This all begs the question: How will this affect MSU’s athletic department – even its renowned (thanks to in large part to Hollis) football and basketball programs – by the time the NCAA’s enforcement arm is done? Penn State suffered deeply. If Michigan State loses scholarships in its football and basketball program, don’t be surprised to see Mark Dantonio and Tom Izzo – heretofore coaches thought to be lifers at MSU, looking for the exits.
In fact, as calls from state and national leaders grow louder for a deeper and wider criminal investigation, the media are already digging into the story. ESPN’s “Outside the Lines” has spent a lot of time in East Lansing in recent weeks and reports finding “a pattern of widespread denial, inaction and information suppression of such allegations by officials ranging from campus police to the Spartan athletic department.
“Over the past three years, MSU has three times fought in court -- unsuccessfully -- to withhold names of athletes in campus police records. The school has also deleted so much information from some incident reports that they were nearly unreadable. In circumstances in which administrators have commissioned internal examinations to review how they have handled certain sexual violence complaints, officials have been selective in releasing information publicly. . . And attorneys who have represented accusers and the accused agree on this: University officials have not always been transparent, and often put the school's reputation above the need to give fair treatment to those reporting sexual violence and to the alleged perpetrators.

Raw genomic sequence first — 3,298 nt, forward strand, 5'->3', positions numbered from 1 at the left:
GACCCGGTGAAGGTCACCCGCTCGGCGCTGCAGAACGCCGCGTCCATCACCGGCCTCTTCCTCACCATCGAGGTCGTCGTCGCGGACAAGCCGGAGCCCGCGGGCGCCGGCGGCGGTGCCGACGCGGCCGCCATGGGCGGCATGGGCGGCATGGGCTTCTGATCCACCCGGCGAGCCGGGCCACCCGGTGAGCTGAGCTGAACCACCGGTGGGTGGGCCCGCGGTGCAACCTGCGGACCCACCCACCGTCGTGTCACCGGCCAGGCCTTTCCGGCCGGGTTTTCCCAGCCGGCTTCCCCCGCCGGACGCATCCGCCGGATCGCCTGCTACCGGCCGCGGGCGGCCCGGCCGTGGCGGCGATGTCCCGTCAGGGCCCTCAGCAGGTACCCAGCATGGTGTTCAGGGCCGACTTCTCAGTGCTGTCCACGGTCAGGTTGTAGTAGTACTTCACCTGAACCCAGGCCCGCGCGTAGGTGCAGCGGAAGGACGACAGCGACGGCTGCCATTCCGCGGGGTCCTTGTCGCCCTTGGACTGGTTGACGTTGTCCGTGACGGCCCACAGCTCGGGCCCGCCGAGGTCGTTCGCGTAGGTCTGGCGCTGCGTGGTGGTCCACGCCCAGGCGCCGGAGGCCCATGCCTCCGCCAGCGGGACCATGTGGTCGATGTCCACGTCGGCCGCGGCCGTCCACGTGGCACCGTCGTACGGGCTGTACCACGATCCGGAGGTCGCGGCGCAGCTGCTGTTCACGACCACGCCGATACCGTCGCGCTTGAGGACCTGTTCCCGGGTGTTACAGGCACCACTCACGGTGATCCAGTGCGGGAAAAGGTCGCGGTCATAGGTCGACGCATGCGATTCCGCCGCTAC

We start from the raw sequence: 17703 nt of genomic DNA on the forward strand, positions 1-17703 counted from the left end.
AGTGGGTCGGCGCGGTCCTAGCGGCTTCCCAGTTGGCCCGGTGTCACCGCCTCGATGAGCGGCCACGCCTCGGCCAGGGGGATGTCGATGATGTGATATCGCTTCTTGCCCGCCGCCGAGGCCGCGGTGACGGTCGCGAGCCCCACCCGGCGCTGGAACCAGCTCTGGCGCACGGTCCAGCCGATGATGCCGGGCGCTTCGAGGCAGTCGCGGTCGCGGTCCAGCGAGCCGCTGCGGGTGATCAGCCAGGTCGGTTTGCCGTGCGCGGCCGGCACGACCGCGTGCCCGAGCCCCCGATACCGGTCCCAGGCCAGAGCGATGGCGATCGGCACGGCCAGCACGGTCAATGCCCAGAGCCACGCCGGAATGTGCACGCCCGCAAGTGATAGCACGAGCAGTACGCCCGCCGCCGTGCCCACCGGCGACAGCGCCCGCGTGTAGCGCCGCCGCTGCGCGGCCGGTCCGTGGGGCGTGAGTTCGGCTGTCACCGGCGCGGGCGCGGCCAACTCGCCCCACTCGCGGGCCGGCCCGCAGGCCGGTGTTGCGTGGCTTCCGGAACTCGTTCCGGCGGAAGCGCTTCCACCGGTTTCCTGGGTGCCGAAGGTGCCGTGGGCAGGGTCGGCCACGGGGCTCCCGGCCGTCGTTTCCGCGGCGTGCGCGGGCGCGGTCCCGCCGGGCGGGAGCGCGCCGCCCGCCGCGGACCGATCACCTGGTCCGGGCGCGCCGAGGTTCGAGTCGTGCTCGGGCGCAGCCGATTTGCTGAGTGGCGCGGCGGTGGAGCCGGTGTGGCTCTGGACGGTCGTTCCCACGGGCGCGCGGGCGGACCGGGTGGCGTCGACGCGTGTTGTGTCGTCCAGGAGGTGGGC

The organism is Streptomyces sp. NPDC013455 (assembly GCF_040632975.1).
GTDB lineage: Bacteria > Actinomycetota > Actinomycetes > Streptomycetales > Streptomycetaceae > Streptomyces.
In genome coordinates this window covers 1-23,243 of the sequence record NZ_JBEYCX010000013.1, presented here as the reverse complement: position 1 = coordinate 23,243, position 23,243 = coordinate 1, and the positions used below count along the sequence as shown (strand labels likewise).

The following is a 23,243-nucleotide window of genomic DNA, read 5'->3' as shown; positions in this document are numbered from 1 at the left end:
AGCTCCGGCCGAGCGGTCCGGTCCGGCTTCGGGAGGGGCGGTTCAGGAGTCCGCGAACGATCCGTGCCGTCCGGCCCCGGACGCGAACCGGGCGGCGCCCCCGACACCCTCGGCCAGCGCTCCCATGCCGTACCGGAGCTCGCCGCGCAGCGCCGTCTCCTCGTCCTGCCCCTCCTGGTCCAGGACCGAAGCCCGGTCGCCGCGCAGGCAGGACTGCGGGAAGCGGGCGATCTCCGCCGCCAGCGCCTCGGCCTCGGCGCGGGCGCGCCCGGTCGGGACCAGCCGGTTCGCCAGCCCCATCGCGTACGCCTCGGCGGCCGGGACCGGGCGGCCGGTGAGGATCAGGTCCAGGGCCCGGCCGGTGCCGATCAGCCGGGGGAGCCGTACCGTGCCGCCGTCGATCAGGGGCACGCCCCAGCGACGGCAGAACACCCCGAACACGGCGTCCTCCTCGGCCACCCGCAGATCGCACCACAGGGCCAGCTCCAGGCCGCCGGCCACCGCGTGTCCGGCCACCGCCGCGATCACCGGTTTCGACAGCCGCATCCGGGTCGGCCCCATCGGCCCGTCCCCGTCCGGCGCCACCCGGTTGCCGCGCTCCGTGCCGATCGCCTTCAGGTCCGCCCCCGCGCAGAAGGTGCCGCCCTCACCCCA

“Even MSU's most-recognizable figures, football coach Mark Dantonio and basketball coach Tom Izzo, have had incidents involving their programs, Outside the Lines has found.”
Bottom line, this is only going to get worse. Much worse. OTL, and surely other news organizations, are resurrecting some long-buried, embarrassing stories. It noted that “since Dantonio's tenure began in 2007, at least 16 MSU football players have been accused of sexual assault or violence against women, according to interviews and public records obtained by Outside the Lines.”
In other words, this story could linger for months, perhaps years – and may take decades to overcome.
But all that pales in comparison to the pain inflicted on so many young girls by Nasser. Trust betrayed. Lives shattered. At least one life lost by a young woman unable to come to terms with how Nasser violated her.
So whether or not Simon and Hollis knew anything, they fell on their swords. Others will as well – unless they wind up in jail, too. And if they truly had a hint of what Nasser was doing in his examination rooms behind closed doors, that’s where they deserve to be.
And I’m sorry, but sentence of up to 175 years behind bars, as the judge in Nasser’s case handed down, seems awfully light – for anybody who knew, and allowed to continue.
Keith Gave’s new book, “The Russian Five, A story of espionage, defection, bribery andcourage,” is available for pre-sale on Amazon.com. Watch this space for local appearances and book-signings.
Follow on twitter @KeithGave